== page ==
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Former Weber State, Dixie coach Sark Arslanian dies at 92

Sark Arslanian, who coached football at both Dixie College and Weber State, died Sunday night at his home in St. George, according to both schools.

"The entire Dixie State athletics family is very saddened by the loss of our friend and colleague Sark," Dixie State athletic director Jason Boothe said in a news release. "Without Sark's leadership and passion for Dixie, our athletic teams would not be where they are today. He was not only a great coach and leader, but a caring man as well. He will be missed."

Arslanian, 92, served as Dixie's athletic director and head coach of football, track and baseball beginning in 1955 before leaving to take over as Weber State's head football coach in 1965. Following eight years with the Wildcats, Arslanian was the head coach at Colorado State for nine years before becoming a scout for the CFL and USFL, as well as coaching pro teams in Italy and Japan.

He won 158 games as a college football coach in 26 years at Dixie, Weber and Colorado State.

Arslanian, who was born on Feb. 4, 1924, in Fresno, California, is enshrined in the athletic hall of fame at both Weber State and Dixie State and is also a member of the Pop Warner National Hall of Fame, Utah Sports Hall of Fame and the All-American Football Foundation honor roll.

“Weber State University mourns the passing of coach Arslanian and offers our condolences to the entire family,” Weber State athletic director Jerry Bovee said in a news release. “Sark was truly a coaching legend and was an incredibly important part of building Weber State into prominence. His 'Sark’s Boys' players will continue his legacy at Weber State. He was a great coach and leader and will always be an important part of Wildcat football.”

Arslanian is Weber State's career leader in winning percentage at .641, with a 50-26-2 overall record. In 1969, he earned national coach of the year honors from Armenian Weekly and never had a losing season with the Wildcats.

The former coach led Weber State to Big Sky titles in 1965 and 1968, the only coach in school history to win two Big Sky titles. He also led the team to several national rankings, rising as high as No. 5 in 1965 and No. 3 in 1967.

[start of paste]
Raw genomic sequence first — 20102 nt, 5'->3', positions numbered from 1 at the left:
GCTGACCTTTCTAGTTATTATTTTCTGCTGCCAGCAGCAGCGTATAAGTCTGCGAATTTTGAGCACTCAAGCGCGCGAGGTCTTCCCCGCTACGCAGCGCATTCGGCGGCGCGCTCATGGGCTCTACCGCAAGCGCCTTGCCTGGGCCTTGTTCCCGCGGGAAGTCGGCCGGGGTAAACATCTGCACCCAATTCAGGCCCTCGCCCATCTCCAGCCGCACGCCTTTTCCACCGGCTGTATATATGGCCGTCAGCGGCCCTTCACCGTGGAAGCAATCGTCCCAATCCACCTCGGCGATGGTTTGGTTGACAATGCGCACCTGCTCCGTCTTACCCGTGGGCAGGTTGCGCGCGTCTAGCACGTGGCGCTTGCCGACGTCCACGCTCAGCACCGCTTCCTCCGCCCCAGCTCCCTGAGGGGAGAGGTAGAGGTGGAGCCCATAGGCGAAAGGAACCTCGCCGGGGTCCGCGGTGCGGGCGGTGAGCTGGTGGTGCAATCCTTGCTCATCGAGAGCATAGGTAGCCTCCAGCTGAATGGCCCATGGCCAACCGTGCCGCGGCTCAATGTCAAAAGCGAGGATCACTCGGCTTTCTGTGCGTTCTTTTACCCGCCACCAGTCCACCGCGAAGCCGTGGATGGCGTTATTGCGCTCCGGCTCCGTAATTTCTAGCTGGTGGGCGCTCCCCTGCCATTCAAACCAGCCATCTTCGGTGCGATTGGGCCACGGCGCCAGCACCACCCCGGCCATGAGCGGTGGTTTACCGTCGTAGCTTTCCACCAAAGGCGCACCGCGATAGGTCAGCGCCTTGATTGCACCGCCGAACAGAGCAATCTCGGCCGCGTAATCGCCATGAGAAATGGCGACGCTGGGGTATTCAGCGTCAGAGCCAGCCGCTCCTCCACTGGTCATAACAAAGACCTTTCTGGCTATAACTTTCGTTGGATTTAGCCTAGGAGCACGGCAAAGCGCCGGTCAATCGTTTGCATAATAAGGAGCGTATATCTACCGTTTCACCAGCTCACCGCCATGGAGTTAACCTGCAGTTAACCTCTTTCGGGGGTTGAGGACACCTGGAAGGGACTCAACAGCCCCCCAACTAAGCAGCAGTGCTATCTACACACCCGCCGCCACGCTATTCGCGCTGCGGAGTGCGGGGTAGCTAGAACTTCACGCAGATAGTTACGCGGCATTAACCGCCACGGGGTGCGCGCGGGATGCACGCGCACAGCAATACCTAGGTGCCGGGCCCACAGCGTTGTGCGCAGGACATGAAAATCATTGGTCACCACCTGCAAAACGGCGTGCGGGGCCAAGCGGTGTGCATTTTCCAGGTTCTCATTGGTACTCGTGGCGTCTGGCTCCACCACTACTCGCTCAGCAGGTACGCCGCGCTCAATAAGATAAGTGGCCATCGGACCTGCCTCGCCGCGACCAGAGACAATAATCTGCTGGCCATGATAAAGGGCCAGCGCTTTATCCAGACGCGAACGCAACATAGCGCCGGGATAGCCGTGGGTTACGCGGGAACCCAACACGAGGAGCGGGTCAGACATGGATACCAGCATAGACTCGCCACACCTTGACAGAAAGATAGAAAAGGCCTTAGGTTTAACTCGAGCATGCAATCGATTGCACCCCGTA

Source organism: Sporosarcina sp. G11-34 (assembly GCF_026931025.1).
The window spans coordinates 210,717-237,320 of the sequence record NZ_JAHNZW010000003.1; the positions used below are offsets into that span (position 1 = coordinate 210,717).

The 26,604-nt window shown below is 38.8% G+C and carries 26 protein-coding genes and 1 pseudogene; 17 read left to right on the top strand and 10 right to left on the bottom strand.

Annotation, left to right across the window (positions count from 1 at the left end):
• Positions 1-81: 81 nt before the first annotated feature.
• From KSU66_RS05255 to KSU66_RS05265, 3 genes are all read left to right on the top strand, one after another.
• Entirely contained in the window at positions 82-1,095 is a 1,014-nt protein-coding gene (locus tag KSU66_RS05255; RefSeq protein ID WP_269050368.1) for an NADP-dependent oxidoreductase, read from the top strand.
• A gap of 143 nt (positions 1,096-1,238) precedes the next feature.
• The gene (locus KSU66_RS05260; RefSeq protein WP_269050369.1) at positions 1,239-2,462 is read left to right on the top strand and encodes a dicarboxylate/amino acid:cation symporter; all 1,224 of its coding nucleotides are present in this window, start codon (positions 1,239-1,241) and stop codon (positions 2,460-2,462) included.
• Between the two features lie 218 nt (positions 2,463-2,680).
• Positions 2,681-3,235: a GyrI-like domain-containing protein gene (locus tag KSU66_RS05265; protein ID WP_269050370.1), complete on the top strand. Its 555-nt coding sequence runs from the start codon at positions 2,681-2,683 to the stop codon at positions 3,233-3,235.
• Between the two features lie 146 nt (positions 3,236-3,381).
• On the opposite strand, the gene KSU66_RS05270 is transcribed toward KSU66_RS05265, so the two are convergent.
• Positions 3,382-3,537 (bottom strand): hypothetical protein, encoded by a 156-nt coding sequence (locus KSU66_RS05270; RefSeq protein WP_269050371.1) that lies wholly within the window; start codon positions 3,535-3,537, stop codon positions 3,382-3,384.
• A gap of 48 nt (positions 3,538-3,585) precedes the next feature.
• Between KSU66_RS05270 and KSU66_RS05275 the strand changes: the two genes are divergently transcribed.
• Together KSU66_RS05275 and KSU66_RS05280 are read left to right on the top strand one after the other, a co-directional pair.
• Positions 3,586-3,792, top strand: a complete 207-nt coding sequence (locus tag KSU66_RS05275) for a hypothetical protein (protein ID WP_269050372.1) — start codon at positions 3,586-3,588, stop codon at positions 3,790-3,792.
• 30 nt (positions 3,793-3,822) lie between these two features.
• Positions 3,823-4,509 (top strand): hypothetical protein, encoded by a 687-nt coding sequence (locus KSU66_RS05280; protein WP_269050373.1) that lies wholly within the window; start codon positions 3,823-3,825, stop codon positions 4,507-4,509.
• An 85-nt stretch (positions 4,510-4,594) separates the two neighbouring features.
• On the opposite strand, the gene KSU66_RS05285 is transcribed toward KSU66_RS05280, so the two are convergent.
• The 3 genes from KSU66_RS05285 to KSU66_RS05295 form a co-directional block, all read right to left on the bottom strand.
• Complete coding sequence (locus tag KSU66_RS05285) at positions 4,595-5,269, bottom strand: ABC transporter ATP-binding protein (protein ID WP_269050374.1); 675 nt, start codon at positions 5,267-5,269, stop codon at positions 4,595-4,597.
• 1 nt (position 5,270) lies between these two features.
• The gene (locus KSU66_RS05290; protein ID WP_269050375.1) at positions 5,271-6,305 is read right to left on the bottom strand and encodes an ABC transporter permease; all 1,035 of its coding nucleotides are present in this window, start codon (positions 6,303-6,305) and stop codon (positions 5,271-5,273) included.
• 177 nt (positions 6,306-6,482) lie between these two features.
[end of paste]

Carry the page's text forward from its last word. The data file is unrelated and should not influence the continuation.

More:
As head coach at Colorado State, Arslanian had an overall record of 45-47-4, including a 9-2-1 season in 1977 when the Rams nearly won the Western Athletic Conference title. That year, Colorado State received votes in the AP Top 25 poll. He had four winning seasons with the Rams.

“I am saddened, but I am also reminded of coach’s passion for football, life, friends and family,” Colorado State director of football operations Tom Ehlers said in a news release. Ehlers was recruited by Arslanian and played for the coach for two seasons. “He was always so kind to me, and so happy to talk about all the players and games from his time here. He changed my life by bringing me to Colorado State in 1980, and he changed the lives of many others throughout the years. He was such a great coach and an even better person.”

On Sept. 14, 2013, the field at Dixie State's Legend Solar Stadium, formerly known as Hansen Field, was renamed Sark Arslanian Field in his honor. That coincided with the 50th anniversary of the 1963 Dixie College football team that went undefeated, the lone unbeaten and untied team in the program's history. That year, the team finished the season ranked in the top six junior colleges nationally.

Arslanian graduated from Salt Lake City's Granite High School in 1941 and enlisted in the Naval Air Corps, serving as an officer until the end of World War II. He then attended Dixie College, where he played football and basketball and ran track, as well as serving as class president.

Arslanian graduated from Dixie in 1949 and also later earned a bachelor's degree from the University of Utah and a master's at Utah State.

After college, Arslanian began his coaching career at Central Junior High in Salt Lake City, then at Union High School in Roosevelt before moving on to Dixie College. According to Dixie, "his recruiting efforts nearly doubled the size of the college's student body and served as a stabilizing factor for the institution."

Following his retirement, Arslanian returned to coaching high school football in Colorado and Idaho, as well as at Pine View High School in St. George.

Arslanian was preceded in death by his wife Verlyn, and the couple had six children. Sons Dave and Paul both coached at Weber State, with Dave serving as the Wildcats' head coach from 1989-97.